Liberal Theme in Matthew Arnolds and Marjane Satrapis Poetry

0 Comment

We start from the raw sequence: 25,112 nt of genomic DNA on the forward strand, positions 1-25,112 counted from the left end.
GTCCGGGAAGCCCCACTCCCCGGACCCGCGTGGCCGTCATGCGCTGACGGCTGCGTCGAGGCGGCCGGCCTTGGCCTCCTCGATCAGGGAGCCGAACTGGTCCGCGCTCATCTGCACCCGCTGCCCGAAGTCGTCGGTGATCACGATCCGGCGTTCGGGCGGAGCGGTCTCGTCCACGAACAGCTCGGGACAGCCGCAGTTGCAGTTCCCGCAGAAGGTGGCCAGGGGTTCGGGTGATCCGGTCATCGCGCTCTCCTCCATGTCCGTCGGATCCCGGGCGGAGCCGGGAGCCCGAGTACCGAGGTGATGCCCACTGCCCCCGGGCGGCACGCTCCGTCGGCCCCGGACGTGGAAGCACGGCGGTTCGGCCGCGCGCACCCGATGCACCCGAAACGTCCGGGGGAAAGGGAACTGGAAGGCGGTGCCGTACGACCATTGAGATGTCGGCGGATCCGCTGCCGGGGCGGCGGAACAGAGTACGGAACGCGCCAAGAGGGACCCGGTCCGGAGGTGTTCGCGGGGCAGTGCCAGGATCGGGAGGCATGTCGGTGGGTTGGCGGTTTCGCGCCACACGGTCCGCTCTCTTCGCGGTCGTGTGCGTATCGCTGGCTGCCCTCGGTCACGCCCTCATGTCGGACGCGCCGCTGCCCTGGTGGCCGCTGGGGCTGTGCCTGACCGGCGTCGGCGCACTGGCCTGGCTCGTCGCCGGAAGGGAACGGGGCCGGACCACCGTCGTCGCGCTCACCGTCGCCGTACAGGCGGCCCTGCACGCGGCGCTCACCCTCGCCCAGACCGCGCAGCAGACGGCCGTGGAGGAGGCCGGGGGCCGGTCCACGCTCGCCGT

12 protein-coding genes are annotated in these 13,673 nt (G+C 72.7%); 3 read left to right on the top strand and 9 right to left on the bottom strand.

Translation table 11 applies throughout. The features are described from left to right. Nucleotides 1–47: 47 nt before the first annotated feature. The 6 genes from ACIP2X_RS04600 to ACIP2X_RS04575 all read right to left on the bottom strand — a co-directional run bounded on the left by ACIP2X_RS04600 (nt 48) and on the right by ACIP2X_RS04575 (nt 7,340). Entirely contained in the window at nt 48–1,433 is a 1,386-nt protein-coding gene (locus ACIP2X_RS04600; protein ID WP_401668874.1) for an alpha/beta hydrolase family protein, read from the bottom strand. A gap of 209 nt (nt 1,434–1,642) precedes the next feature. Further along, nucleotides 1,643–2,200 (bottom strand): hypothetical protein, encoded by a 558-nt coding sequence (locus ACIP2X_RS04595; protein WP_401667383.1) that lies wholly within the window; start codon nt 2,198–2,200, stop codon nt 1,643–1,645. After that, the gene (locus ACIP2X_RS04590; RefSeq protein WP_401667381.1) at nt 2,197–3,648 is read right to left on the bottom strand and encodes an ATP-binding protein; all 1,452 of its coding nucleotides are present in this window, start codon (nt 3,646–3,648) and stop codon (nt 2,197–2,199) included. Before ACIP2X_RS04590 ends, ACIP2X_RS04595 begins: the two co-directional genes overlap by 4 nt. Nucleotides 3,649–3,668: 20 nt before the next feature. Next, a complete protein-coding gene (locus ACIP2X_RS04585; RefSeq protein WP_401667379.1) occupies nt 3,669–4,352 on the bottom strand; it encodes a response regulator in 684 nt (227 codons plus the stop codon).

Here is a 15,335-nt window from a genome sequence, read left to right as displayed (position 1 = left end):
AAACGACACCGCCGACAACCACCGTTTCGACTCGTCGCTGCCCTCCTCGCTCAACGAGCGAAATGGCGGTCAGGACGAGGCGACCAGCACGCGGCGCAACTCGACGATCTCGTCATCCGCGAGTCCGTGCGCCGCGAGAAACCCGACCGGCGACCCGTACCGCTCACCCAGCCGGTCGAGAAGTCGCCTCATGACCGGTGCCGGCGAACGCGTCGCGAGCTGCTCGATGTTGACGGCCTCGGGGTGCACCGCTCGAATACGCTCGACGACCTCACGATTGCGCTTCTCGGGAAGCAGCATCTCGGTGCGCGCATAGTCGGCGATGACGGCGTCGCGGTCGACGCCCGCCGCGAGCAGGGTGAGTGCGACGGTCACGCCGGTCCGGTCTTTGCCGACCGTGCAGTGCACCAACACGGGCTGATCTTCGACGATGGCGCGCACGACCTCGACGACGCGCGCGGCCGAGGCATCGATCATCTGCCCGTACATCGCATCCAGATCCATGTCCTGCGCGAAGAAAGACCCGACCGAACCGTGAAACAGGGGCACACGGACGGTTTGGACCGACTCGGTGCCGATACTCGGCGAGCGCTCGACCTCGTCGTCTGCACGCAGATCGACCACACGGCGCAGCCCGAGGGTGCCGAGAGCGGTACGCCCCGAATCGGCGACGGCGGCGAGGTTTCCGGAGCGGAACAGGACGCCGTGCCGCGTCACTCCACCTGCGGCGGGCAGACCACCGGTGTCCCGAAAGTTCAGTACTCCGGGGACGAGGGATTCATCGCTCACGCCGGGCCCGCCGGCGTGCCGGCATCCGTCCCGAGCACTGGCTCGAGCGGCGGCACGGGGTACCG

Arnold’s poem appears to indicate his belief that if people ignore the faith as a result of the material prosperity that will come with technological advancement, the result will be vulnerability and uncertainty in the life of modern man. This is expressed through the skilled use of anaphora, and onomatopoeia. Marjane Satrapi’s Persepolis also addresses issues that were being experienced at a time when Iran was in the throes of violent change. Satrapi narrates about different incidences that she experienced while she was still a child living in Iran. Moreover, unlike Arnold, Satrapi’s main complaint appears to be about the way people were mistreated as a result of their social class. While Arnold felt that the disregard of religion would result in the slow destruction of his society, Satrapi felt that the new ways of perceiving various social classes would negatively impact Iran. Marjane’s grandmother and parents are portrayed as being very liberal, in contrast to the rest of the Iranian citizens living in that era. When they chose to support the Iranian revolution, they did so because they believed that the revolution only sought to usher the nation into more advancement. When this did not take place, the family was deeply disappointed. In the poem Dover Beach, Matthew Arnold utilized the sea to signify the time when his fellow English citizens had great and unshakeable faith in God. According to the poet, this faith was protected citizens from feelings of doubt and despondency, just as the sea wraps itself around the borders of the world. as is indicated in the stanza the sea of faith/ was once, too, at the full capacity, and surrounded the earth’s shore…but now there is a sea of the doubt (Arnold, 2105). Materialism and the discoveries of science have now begun to challenge the tenets of religion, and human desolation makes the entire world feel like a place that is abandoned. From Arnold’s poem, it is evident that people started to trust in their material things, thus removing from their souls the certainty that could only be fostered by religion. With the dearth of trust brought about by faith, Arnold states that only darkness was left behind. Understanding the historical context of Arnold’s poem during the Victorian era when the Industrial Revolution was in full swing helps in understanding better his sentiments. When he wrote Dover Beach in 1851, Arnold feared that many people who were once strong adherents of the Christian faith were changing their focus to the demands of growing industry. In his poem, Arnold tries to address what he feels is the main issue of contention. He worries that ‘faith is fading as it is being continuously battered by the new waves of science and materialism (Arnold, 2105). At the start of the poem, Arnold speaks about the calmness of life, The sea is tranquil tonight/ The tide is full, and the moon lies fair – just as on any other night (Arnold, 2105).